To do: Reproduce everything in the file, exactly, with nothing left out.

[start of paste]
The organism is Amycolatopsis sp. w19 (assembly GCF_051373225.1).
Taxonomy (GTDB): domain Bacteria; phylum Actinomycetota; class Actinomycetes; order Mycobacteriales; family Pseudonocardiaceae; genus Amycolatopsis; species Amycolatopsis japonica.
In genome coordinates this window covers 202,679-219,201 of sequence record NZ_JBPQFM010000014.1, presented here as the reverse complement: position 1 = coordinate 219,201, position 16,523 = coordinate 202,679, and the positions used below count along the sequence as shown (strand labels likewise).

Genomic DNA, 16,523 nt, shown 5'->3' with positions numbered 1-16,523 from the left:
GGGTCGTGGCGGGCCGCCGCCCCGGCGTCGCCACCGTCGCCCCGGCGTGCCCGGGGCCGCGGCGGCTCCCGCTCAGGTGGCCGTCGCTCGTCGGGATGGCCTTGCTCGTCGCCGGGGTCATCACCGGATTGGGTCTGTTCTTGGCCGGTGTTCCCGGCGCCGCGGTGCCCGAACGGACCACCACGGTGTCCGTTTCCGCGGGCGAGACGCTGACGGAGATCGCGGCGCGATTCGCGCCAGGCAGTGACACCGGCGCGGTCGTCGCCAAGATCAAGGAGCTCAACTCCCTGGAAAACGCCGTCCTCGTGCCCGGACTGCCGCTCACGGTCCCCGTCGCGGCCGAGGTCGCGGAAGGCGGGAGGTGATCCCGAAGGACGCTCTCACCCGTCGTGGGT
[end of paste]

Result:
The organism is Amycolatopsis sp. w19 (assembly GCF_051373225.1).
Taxonomy (GTDB): domain Bacteria; phylum Actinomycetota; class Actinomycetes; order Mycobacteriales; family Pseudonocardiaceae; genus Amycolatopsis; species Amycolatopsis japonica.
In genome coordinates this window covers 202,679-219,201 of sequence record NZ_JBPQFM010000014.1, presented here as the reverse complement: position 1 = coordinate 219,201, position 16,523 = coordinate 202,679, and the positions used below count along the sequence as shown (strand labels likewise).

Genomic DNA, 16,523 nt, shown 5'->3' with positions numbered 1-16,523 from the left:
GGGTCGTGGCGGGCCGCCGCCCCGGCGTCGCCACCGTCGCCCCGGCGTGCCCGGGGCCGCGGCGGCTCCCGCTCAGGTGGCCGTCGCTCGTCGGGATGGCCTTGCTCGTCGCCGGGGTCATCACCGGATTGGGTCTGTTCTTGGCCGGTGTTCCCGGCGCCGCGGTGCCCGAACGGACCACCACGGTGTCCGTTTCCGCGGGCGAGACGCTGACGGAGATCGCGGCGCGATTCGCGCCAGGCAGTGACACCGGCGCGGTCGTCGCCAAGATCAAGGAGCTCAACTCCCTGGAAAACGCCGTCCTCGTGCCCGGACTGCCGCTCACGGTCCCCGTCGCGGCCGAGGTCGCGGAAGGCGGGAGGTGATCCCGAAGGACGCTCTCACCCGTCGTGGGT